Video demonstrating our first experience of The Relaxitrator's inexplicable attraction towards lamp posts. (Note: Has some speed-induced swearing)
We only have photos of the complete sled but the assembly process is simple enough to explain.
A pair of old skis
An office chair
Some rough-grit sandpaper
A Hand saw or chop saw for cutting 2x4's
A Hot glue gun
A Drill bit about 1/4 the diameter of your screws for predrilling
~30-40 Screws (we used some drywall screws we found lying around but this is definitely not optimal)
Step 1: Prepare the Runners
Cut some 2x4s to the length of the chair seat.
Drill the 2x4s into the skis where the bindings were. (We used 2 layers of 2x4s because we were concerned about snow clearance)
Make sure to drill the wood to the skis very securely - this is an important joint. To prevent spliting, be careful to leave enough space between the screws (about 1 1/2 inch) and always predrill your holes with a thin drill bit.
Step 2: Prepare the Seat
Step 3: Attach the Seat
Step 4: Install Foot Braces
We started with a piece spanning the the skis to rest your feet on, but this quickly broke when the sled found itself mysteriously attracted to this lamp post on one fateful ride (see photo). After this, one of our foot blocks broke completely off. If you can find a better way to attach blocks here you should use it. Epoxy, hot glue, screwing from below...
Step 5: (Optional) Grip Tape
Step 6: (Optional) Backseat Driver Handles
When drilling into the seat back be careful not to go too close the edge to prevent splitting, and use screws that are not so long that they poke into your back when you lean into the back cushion.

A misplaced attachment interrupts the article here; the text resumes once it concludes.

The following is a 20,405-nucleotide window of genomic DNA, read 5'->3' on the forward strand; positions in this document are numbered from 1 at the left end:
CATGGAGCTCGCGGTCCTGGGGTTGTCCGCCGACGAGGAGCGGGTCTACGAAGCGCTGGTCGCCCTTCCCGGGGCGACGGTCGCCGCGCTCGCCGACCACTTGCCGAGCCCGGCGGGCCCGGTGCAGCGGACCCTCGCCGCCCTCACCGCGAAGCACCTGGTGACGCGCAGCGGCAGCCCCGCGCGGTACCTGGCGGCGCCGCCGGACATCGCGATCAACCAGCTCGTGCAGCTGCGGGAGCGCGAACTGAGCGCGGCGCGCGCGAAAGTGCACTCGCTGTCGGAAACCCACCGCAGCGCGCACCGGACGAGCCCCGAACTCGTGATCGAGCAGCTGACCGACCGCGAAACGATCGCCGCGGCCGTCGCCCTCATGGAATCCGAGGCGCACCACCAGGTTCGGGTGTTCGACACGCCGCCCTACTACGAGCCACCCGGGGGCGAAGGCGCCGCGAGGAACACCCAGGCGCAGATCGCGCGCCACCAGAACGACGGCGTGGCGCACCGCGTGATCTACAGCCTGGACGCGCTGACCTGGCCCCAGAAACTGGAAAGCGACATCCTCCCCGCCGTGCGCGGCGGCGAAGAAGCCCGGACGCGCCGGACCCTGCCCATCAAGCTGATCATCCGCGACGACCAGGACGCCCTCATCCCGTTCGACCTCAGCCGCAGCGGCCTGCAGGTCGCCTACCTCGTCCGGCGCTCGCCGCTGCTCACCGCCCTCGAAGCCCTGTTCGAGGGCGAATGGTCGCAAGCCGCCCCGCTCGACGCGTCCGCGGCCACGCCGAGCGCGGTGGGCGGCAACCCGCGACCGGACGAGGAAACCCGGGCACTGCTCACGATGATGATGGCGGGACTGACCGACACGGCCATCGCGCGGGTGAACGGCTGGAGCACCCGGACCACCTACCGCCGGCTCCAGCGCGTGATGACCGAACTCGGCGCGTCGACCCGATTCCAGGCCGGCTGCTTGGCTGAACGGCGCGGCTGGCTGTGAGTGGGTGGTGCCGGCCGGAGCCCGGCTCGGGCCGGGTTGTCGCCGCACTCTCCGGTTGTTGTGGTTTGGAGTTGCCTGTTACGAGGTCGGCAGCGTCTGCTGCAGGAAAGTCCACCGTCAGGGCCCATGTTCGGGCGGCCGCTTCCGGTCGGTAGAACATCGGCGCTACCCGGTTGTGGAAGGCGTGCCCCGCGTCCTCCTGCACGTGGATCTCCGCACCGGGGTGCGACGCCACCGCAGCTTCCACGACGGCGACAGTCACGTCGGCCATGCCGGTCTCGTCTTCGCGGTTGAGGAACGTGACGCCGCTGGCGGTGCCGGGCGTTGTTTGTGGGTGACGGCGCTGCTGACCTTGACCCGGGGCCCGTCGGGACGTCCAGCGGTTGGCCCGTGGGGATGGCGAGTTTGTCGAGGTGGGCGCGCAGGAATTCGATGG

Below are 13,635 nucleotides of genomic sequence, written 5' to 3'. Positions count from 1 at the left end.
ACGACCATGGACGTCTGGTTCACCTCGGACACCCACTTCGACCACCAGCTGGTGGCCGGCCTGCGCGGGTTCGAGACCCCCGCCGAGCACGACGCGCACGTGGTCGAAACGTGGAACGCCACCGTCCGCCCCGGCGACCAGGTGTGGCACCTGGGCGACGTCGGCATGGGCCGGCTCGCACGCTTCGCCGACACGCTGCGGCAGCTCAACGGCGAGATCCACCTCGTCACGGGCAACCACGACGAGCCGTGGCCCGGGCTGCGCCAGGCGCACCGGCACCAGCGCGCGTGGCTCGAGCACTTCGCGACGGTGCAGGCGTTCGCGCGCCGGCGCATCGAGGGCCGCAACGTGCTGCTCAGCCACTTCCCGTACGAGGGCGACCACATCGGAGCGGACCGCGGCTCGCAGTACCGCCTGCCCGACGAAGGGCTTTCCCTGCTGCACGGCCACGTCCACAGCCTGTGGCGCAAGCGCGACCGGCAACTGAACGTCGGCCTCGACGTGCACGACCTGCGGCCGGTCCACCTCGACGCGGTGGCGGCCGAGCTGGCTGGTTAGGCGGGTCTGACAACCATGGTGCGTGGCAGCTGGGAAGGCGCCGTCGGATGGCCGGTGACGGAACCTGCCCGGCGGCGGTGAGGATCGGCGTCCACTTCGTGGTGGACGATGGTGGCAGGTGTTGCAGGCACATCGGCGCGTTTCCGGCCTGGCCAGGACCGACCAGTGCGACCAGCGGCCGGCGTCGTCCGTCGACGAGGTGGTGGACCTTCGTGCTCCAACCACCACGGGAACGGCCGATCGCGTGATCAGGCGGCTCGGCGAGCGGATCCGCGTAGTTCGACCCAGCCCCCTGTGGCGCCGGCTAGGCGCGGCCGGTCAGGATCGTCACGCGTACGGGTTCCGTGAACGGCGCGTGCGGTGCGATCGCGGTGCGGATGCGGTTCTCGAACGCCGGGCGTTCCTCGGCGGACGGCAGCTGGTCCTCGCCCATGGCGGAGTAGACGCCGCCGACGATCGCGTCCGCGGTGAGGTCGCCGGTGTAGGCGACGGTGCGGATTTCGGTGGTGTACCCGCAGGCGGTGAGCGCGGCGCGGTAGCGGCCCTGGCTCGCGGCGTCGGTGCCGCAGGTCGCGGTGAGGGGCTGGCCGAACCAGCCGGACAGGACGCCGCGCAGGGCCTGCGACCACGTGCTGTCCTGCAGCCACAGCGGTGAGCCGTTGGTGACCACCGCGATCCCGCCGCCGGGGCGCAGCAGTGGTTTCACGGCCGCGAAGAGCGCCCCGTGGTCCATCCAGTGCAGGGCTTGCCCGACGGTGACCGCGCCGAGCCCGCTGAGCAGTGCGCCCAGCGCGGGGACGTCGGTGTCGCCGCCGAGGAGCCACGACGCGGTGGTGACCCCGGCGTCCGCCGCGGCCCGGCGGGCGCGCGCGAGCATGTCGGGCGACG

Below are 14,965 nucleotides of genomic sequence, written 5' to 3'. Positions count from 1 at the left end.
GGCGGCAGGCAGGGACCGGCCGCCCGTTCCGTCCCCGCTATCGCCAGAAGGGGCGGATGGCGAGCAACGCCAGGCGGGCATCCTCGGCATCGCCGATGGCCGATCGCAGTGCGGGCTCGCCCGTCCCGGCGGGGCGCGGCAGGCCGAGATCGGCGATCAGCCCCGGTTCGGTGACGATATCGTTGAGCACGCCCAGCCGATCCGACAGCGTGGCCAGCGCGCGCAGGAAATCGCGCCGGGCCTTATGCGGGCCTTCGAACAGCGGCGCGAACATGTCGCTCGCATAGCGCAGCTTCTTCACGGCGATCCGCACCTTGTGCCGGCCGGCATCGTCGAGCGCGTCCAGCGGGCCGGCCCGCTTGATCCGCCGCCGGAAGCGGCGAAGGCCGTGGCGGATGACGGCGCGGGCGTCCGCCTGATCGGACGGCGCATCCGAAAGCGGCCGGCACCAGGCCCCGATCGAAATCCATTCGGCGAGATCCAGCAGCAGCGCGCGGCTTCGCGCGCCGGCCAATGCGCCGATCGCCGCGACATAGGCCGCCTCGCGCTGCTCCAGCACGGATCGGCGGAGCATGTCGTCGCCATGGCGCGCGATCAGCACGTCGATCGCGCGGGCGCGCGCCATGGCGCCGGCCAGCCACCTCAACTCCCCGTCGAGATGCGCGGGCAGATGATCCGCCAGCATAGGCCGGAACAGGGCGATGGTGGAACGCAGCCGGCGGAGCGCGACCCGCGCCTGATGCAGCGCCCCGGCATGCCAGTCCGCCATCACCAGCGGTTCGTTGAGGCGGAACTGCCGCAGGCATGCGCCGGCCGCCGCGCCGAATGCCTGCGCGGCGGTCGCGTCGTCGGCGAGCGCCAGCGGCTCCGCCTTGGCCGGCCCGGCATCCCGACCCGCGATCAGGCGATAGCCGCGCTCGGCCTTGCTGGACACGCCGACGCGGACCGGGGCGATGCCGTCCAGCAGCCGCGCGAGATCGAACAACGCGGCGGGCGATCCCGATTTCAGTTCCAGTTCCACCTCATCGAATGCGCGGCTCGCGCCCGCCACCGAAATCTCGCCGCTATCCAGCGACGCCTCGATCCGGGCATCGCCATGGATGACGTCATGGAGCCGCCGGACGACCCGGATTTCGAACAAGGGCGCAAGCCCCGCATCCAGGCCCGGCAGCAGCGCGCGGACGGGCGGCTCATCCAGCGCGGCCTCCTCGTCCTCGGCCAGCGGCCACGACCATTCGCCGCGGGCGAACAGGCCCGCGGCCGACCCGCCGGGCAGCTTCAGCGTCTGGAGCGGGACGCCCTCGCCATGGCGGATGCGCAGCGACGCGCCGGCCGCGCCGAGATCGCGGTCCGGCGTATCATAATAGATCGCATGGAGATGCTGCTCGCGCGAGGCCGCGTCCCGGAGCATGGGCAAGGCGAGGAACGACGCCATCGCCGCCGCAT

Step 7: (Optional) Speed Cone and Handle
*Everyone looks good in safety orange.
Step 8: (Optional) Rope Attachment
Drill some holes in the front of the seat using a 1/2 to 1-inch diameter drill bit and put some rope or wire through them to make attachment loops for your rope.
We found pushing it worked fine for the most part.
Step 9: How to Ride
For more advanced users, try adding a second person standing on the skis behind the seat. This person can kick to gain extra speed on a slope, or even generate enough power to move on flat ground... At speed, jump on the skis (this is where the sandpaper helps), and shift your weight to cause the sled to turn. Somewhat counterintuitively, you should lean left to turn right, and vice-versa. Shifting your weight back increases the turning effect.
Step 10: More Ideas
A cupholder for beer (or age-appropriate hot chocolate).
Mechanized pedal-treads for reclined uphill climbing.
Team of sled dogs
Onboard sound system
Rocket propulsion through the rear-facing safety cone